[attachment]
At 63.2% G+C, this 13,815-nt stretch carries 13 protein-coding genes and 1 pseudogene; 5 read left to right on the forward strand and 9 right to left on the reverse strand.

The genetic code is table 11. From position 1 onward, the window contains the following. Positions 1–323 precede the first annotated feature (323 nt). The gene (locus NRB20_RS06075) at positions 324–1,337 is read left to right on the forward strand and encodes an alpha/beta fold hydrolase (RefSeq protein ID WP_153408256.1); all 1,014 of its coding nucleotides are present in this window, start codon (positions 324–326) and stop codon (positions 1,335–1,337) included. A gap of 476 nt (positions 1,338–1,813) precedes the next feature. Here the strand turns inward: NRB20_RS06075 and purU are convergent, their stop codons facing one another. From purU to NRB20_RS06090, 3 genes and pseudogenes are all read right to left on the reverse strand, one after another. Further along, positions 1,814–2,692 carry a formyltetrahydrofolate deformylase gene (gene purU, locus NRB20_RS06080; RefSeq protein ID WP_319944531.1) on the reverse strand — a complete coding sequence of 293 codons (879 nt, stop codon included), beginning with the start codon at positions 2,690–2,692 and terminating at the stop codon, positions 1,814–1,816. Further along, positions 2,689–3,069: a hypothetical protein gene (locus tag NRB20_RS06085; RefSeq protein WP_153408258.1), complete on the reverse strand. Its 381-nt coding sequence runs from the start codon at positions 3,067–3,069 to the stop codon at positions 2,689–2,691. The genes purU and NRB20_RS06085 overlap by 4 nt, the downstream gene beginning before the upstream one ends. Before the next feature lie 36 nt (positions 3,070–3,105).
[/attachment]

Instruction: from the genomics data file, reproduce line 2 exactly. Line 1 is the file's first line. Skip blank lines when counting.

The genetic code is table 11. From position 1 onward, the window contains the following. Positions 1–323 precede the first annotated feature (323 nt). The gene (locus NRB20_RS06075) at positions 324–1,337 is read left to right on the forward strand and encodes an alpha/beta fold hydrolase (RefSeq protein ID WP_153408256.1); all 1,014 of its coding nucleotides are present in this window, start codon (positions 324–326) and stop codon (positions 1,335–1,337) included. A gap of 476 nt (positions 1,338–1,813) precedes the next feature. Here the strand turns inward: NRB20_RS06075 and purU are convergent, their stop codons facing one another. From purU to NRB20_RS06090, 3 genes and pseudogenes are all read right to left on the reverse strand, one after another. Further along, positions 1,814–2,692 carry a formyltetrahydrofolate deformylase gene (gene purU, locus NRB20_RS06080; RefSeq protein ID WP_319944531.1) on the reverse strand — a complete coding sequence of 293 codons (879 nt, stop codon included), beginning with the start codon at positions 2,690–2,692 and terminating at the stop codon, positions 1,814–1,816. Further along, positions 2,689–3,069: a hypothetical protein gene (locus tag NRB20_RS06085; RefSeq protein WP_153408258.1), complete on the reverse strand. Its 381-nt coding sequence runs from the start codon at positions 3,067–3,069 to the stop codon at positions 2,689–2,691. The genes purU and NRB20_RS06085 overlap by 4 nt, the downstream gene beginning before the upstream one ends. Before the next feature lie 36 nt (positions 3,070–3,105).